10 hot Internet of things startups to watch

As Internet connectivity gets embedded into every aspect of our lives, investors, entrepreneurs, and engineers are rushing to cash in

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Humavox's solution is intended to eliminate the need for wires and batteries. The startup claims its platform is able to match the power of a traditional USB cord. In order to convince users to replace the simple, straightforward experience of plugging a USB cord into a device, the alternative must work perfectly and ultimately match the performance of that cord.

To convince users to switch, Humavox allows you to take the guesswork out of powering devices with a solution that can simultaneously charge all powered electronics at once. When a device is placed into the charging space, Humavox's technology initiates a "handshake" that begins the energy transfer. Through the handshake, the smart charging solution is able to identify the devices in the charging station, their specific needs, battery material and charging curve. It provides each device with the most effective charge for its particular needs, and stops automatically once the devices are charged.

Humavox's platform allows manufacturers to implement wireless power in a way that is conducive to the overall user experience of their devices. Manufacturers may choose to create a charging station as simple as a bowl to store and charge several devices, or they could integrate charging into a car cup holder, the case of a wearable device, a hotel safe, or even a toy box.

Because there is no limit to the size of the wireless charging technology or the devices it charges, it can even be used for military purposes such as charging an entire platoon's AR goggles or communication devices in one secure area.

Competitive landscape: There are three standards for wireless charging today: Qi by the Wireless Power Consortium, The Power Mat Alliance and Rezence by The Alliance for Wireless Power. These competing standards all provide the same type of enablement using the same technological form -- magnetic induction. These standards are supported by the biggest names in tech, many of which have invested billions in wireless power solutions. Yet, despite the lack of widespread consumer adoption, the big players seem locked into dead-end solutions and have been slow to consider alternatives.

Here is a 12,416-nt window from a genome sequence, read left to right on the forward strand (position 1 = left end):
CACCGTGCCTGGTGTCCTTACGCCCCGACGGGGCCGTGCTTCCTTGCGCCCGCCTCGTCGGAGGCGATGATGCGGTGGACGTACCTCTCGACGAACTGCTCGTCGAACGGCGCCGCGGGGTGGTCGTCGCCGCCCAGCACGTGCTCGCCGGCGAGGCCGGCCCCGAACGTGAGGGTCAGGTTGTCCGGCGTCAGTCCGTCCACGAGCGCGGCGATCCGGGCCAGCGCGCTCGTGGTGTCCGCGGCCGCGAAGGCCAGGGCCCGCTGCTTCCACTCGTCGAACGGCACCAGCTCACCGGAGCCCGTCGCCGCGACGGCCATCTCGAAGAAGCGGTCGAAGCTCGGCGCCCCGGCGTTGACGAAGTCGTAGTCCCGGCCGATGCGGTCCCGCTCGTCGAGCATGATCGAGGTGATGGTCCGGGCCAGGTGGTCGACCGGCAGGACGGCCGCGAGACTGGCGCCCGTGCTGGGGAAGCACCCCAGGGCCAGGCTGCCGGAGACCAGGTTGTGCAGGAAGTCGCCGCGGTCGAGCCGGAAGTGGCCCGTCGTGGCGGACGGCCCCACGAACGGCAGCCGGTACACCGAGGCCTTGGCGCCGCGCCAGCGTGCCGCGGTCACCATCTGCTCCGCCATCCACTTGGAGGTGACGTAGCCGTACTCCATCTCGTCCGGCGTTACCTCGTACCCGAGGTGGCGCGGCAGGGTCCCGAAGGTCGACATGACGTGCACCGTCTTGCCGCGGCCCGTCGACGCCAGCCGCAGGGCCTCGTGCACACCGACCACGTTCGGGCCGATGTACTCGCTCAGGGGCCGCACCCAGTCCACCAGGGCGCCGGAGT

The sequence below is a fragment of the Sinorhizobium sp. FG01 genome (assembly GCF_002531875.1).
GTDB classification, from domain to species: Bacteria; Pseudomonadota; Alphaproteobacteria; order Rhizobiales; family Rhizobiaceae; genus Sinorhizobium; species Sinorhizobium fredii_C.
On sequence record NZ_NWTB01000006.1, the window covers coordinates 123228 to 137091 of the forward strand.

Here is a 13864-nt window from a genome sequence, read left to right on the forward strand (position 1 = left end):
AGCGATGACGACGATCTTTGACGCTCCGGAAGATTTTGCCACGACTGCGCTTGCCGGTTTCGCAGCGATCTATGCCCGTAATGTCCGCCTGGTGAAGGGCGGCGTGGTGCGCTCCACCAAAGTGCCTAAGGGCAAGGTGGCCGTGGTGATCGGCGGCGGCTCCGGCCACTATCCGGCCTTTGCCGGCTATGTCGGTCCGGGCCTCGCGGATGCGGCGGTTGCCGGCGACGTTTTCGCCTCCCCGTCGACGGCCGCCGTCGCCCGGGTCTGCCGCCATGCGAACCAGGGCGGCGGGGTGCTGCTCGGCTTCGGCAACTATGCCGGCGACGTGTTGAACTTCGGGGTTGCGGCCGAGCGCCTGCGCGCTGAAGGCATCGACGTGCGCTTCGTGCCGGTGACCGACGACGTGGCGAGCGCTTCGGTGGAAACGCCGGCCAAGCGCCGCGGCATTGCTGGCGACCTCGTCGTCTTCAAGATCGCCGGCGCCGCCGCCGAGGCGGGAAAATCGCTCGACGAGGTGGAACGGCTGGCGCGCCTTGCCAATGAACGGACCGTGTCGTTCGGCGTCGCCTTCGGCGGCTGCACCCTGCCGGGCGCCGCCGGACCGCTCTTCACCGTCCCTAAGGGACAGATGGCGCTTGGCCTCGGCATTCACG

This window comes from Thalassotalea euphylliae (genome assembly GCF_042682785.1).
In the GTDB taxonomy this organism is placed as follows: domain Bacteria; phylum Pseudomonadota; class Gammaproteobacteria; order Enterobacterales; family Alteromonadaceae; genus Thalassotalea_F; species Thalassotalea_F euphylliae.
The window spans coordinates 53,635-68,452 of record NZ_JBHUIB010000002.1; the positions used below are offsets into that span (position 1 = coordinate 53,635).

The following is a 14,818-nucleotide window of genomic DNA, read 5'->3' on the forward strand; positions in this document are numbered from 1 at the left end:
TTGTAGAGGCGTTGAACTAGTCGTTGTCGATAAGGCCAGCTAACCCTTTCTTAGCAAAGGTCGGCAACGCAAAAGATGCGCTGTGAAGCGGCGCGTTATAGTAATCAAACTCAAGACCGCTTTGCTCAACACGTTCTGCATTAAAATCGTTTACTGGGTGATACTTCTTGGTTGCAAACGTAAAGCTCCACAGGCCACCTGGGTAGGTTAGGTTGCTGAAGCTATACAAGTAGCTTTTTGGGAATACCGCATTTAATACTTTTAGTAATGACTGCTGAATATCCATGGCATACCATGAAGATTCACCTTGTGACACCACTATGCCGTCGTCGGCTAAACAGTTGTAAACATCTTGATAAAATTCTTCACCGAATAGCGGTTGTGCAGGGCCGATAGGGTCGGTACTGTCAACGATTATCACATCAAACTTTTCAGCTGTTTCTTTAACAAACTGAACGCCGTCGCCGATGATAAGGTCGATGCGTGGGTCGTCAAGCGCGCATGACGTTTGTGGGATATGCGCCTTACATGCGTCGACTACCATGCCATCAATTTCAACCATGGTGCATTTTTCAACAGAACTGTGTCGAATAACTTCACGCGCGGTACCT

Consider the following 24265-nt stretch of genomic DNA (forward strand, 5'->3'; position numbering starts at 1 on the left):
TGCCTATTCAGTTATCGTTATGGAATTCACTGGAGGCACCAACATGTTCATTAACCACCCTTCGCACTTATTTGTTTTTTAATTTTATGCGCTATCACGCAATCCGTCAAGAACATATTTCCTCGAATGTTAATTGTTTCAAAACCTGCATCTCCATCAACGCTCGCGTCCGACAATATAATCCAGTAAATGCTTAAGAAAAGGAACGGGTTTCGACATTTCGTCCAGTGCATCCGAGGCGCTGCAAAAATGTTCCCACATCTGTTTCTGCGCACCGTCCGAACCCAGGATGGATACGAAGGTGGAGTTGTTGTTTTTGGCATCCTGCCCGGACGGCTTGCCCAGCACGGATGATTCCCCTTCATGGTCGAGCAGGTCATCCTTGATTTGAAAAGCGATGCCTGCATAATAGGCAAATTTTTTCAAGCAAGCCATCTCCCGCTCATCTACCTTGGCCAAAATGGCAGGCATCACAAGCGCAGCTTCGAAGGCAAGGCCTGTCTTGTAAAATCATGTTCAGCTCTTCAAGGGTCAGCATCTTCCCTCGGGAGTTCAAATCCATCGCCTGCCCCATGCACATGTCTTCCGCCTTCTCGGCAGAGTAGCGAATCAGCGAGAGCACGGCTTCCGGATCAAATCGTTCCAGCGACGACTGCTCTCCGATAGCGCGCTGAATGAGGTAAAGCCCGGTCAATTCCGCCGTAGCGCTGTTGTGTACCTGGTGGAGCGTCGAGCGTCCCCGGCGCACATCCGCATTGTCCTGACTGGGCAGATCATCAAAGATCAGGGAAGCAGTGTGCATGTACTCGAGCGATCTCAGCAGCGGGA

If Humavox is able to deliver on all of its claims, it could immediately tap into pent-up demand.

6. Neura
What it does:
Neura's goal is to become the "glue connecting the Internet of things" by developing an open platform that bridges objects, locations, people and the Web.
Headquarters:
Sunnyvale, Calif.
CEO:
Gilad Meiri. Meiri previously co-founded and served as CEO of Spicebox.
Founded:
2013
Funding:
In April 2014, Neura secured $2 million in funding, led by Greenhouse Capital Partners, alongside SingTel Innov8 Ventures, Pitango Venture Capital, TriplePoint Ventures and prominent angel investors, including Ben Narasin and Isaac Applbaum.

Why it's on this list: Finding good programmers and developers is a struggle for many businesses. Neura argues that for IoT to gain mass relevance, we'll need either a heck of a lot more programmers or some sort of shortcut to sidestep this bottleneck.

Neura believes that devices and device ecosystems need to "understand the human." Smart devices will need to learn when to suggest and respond to prompts, as well as figuring out how to allow the user to opt into certain actions, rather than having prompts and triggers set in stone (well, code).

Neura does two things to help devices "understand the human." First, Neura's platform offers a way for an individual's devices to communicate with one another. More importantly, Neura helps a person's devices understand context (where, when, with whom), semantic (what does this mean) and pattern behavior.

By combining these streams of data, devices could eventually have predictive features and will be able to respond to an individual's daily activity. For example, after a user spends time in the kitchen and then leaves home, Neura will make sure the oven is shut down. Neura can prompt a vacuum cleaner to work harder after multiple people have visited your home. Or if a user comes back from a run in the park, Neura can allow the user's connected glucometer to have access to their activity, sleep and blood pressure information.

Neura says that it can also help smart devices understand how contextual elements, such as jet-lag and weather, impact human factors, such as blood glucose.